Dublin Fringe Festival Preview: Theatremaker Rachel Gleeson writes about her show Gladys and The Gutter Stars
, a quirky meditation on the malaise and neurosis afflicting a generation of twenty something ‘creatives’.

It’s strange to think that Gladys and The Gutter Stars is finally coming to fruition this week. This is the first time I’ve ever been creatively at the helm of a project so initially the idea of making a piece from scratch was rather daunting.In the beginning, Cameron (my co-creator) and I were literally starting from nothing.We knew we wanted to make a show involving music and comedy but we had no idea what it was going to be about.

The vulnerability and courage required to come up with an original idea, put your heart and soul into the development of that idea and then offer it up for public consumption (slaughter), should not be underestimated.

We began brainstorming ideas and kept coming back to the particular and peculiar anxiety of our generation: with our babied hopes and dreams and expectations of achieving greatness, now dealing with the unfortunate reality that the world, in fact, owed us nothing.We started exploring this desire to obtain success or to do something of significance specifically amongst young creatives.Myself and Cameron both come from artistic backgrounds and know well the grim reality of the struggling artist and thought that maybe we could find a way of depicting the plight of pursuing a career in the arts in some kind of humorous way.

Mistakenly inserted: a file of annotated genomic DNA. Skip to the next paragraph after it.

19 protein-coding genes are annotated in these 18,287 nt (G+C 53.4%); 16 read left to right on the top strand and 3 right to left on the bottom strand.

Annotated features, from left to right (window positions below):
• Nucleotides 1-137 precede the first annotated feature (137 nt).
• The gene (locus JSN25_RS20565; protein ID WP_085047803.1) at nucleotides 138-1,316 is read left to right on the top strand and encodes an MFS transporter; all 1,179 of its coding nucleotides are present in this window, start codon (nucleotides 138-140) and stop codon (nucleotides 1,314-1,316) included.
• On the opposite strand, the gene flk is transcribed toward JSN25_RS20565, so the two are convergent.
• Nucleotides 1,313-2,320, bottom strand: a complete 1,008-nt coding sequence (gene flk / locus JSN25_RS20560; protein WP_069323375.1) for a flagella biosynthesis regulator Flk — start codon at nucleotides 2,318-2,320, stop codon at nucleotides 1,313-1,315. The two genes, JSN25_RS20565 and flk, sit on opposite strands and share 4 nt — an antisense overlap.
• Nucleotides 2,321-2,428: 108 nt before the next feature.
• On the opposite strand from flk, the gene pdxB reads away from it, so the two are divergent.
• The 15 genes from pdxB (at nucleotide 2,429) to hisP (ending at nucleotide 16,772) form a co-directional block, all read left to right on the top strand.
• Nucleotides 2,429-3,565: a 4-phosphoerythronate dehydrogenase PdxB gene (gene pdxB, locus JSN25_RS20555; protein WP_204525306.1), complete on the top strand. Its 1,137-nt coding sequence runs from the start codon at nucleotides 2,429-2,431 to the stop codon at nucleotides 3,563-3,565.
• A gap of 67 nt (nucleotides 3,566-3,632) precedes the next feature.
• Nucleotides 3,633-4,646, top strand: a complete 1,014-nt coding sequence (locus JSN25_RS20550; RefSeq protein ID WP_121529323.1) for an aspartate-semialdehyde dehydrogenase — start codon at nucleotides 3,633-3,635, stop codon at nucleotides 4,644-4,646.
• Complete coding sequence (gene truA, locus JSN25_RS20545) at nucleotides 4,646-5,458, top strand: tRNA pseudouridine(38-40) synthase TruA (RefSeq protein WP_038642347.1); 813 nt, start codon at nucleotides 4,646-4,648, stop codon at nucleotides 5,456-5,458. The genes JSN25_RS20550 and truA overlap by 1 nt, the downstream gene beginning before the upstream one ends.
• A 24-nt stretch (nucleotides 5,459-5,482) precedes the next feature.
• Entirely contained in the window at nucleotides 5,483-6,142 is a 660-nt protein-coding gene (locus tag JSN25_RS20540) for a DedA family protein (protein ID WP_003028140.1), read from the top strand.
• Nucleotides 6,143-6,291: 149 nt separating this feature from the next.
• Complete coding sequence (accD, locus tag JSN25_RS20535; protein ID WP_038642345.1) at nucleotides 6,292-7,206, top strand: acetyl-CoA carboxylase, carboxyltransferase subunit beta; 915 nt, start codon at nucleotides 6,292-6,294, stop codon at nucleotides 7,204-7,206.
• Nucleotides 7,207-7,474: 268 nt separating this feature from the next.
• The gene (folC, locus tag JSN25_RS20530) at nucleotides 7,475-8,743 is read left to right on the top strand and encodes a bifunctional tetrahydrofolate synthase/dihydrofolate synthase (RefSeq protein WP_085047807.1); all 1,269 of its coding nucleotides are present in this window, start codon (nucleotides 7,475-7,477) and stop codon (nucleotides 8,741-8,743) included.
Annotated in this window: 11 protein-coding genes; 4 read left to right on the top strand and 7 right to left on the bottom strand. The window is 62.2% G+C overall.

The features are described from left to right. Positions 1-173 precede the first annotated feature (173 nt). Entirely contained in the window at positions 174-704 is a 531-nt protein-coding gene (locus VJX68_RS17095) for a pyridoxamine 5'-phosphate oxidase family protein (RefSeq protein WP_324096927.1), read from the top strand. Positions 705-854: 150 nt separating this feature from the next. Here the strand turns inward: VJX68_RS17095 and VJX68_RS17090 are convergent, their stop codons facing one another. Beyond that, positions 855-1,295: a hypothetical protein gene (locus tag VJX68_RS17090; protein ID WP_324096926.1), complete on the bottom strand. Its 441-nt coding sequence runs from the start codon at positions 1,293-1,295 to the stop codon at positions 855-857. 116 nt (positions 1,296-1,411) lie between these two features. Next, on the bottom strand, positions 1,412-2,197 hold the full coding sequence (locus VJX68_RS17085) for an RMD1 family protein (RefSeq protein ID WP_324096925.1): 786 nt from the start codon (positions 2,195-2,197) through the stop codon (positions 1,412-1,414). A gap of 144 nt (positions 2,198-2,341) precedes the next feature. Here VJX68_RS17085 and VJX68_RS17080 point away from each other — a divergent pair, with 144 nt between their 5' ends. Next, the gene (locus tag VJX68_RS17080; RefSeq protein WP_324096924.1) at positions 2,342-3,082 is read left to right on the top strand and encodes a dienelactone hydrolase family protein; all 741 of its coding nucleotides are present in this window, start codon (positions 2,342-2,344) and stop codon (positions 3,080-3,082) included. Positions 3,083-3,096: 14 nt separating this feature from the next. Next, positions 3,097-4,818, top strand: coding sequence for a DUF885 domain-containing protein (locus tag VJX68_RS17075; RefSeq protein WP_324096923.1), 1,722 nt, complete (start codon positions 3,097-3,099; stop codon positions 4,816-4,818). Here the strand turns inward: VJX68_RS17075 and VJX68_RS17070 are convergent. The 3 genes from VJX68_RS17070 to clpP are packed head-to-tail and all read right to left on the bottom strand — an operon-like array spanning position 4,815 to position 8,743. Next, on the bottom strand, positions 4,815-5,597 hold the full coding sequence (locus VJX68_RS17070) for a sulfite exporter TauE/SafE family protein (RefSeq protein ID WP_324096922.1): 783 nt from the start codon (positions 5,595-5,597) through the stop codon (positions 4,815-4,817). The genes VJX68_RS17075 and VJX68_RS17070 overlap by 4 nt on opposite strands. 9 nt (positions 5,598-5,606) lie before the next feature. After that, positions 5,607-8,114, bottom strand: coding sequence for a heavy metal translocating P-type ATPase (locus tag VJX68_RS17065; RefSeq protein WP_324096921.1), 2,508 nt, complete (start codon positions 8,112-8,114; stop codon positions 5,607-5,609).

We decided that focusing the show on a fictitious band might lend itself well to this ‘fly on the wall’ exposition whilst also requiring a musical element which we were keen to also nurture. We began watching various documentaries on bands and realised that not only would a mockumenatry style piece about musicians open up a lot of comedic possibilities, but it could also add some inter-personal drama (in the telenovela sense of the word) to the play. With the idea now in place, we continued developing and finally bit the bullet and wrote up a script whilst also working on a few original songs for our newly christened band, Gladys and The Gutter Stars. It also emerged through development that the best format for enabling our band to be seen in both a professional and personal capacity would be a mock interview-cum-performance. 

It hasn’t quite sunk in that we now have a fully-formed production ready for an audience.This process has increased my admiration for theatre-makers, and creatives in general, ten-fold. I’ve been an actor for years and so am often around these wonderful, brave creatures but I don’t think I fully realised the weight of what they frequently put themselves through until I was in their shoes.The vulnerability and courage required to come up with an original idea, put your heart and soul into the development of that idea and then offer it up for public consumption (slaughter), should not be underestimated. The fact that it is so easy to diss a show and yet so difficult to create one seems like such a cruel irony.

That said, I am so delighted (and slightly stunned) that we have managed to pull our strange little show together.We have had such a laugh making it - come join us for some lovely tunes and awkward silliness!

Gladys and The Gutter Stars
, September 11 – 17, 2017 @ Smock Alley Theatre Boys School - details here.